The Catholic parish records are an excellent source for genealogical research in Spain. These may also be the only records available for Spanish research before civil registration was implemented in 1871. Begin your search by finding your ancestors in the index. Name indexes to baptisms, marriages, and death or burials make it possible to access a specific record quickly. Remember that these indexes may contain inaccuracies, such as altered spellings, misinterpretations, and optical character recognition errors if the information was scanned.
When searching the index it is helpful to know the following:
- The place where the event occurred
- The name and surname of the person
- The approximate date of the event
- The name of the parents or spouse
Use the locator information found in the index (such as page, entry, or certificate number) to locate your ancestors in the records. Compare the information in the record to what you already know about your ancestors to determine if this is the correct person. You may need to compare the information of more than one person to make this determination.
When you have located your ancestor’s record, carefully evaluate each piece of information given. These pieces of information may give you new biographical details that can lead you to other records about your ancestors. Add this new information to your records of each family.
- Use the marriage date and place as the basis for compiling a new family group or for verifying existing information.
- Use the birth date or age along with the place of birth of each partner to find a couple's birth records and parents' names.
- Use the birth date or age along with the place of birth to find the family in census records.
- Use the residence and names of the parents to locate church and land records.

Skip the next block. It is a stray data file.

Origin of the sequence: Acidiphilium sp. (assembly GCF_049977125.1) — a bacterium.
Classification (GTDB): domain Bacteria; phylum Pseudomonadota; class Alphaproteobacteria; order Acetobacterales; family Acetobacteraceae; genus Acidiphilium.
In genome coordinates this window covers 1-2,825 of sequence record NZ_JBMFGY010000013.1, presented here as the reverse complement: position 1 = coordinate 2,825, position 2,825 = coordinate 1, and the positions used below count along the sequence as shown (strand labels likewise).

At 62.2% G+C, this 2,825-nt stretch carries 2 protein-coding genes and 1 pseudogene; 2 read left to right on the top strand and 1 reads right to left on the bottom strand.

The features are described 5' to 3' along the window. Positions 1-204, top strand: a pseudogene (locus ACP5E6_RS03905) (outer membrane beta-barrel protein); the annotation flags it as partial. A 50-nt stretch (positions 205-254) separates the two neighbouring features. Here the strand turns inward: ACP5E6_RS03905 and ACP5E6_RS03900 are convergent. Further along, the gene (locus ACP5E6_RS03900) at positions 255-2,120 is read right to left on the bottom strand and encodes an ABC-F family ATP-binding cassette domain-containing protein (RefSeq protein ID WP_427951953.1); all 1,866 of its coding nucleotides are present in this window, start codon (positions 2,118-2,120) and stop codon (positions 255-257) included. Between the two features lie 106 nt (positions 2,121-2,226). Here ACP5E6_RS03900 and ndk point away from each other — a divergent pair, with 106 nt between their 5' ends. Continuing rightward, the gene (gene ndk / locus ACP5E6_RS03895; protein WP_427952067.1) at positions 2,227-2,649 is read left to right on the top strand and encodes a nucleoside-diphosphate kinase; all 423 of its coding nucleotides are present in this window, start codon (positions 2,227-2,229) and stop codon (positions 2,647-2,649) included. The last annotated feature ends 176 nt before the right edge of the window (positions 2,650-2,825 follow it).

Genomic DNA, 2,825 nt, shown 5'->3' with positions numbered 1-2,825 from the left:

- Occupations listed can lead you to other types of records such as employment records or military records.
- Use the parents' birth places to find former residences and to establish a migration pattern for the family.
- The name of the officiator is a clue to their religion or area of residence in the county. However, ministers may have reported marriages performed in other counties.
- Compile the marriage entries for every person who has the same surname as the bride or groom; this is especially helpful in rural areas or if the surname is unusual.
- Continue to search the marriage records to identify children, siblings, parents, and other relatives of the bride and groom who may have married in the same county or nearby. This can help you identify other generations of your family or even the second marriage of a parent. Repeat this process for each new generation you identify.
- Use the marriage number to identify previous marriages.
- When looking for a person who had a common name, look at all the entries for the name before deciding which is correct.
Keep in mind:
- The information in church records is usually reliable, but depends upon the reliability of the informant.
- Earlier records may not contain as much information as the records created after the late 1800.
- There is also some variation in the information given from one record to another.
If you are unable to find the ancestors you are looking for, try the following: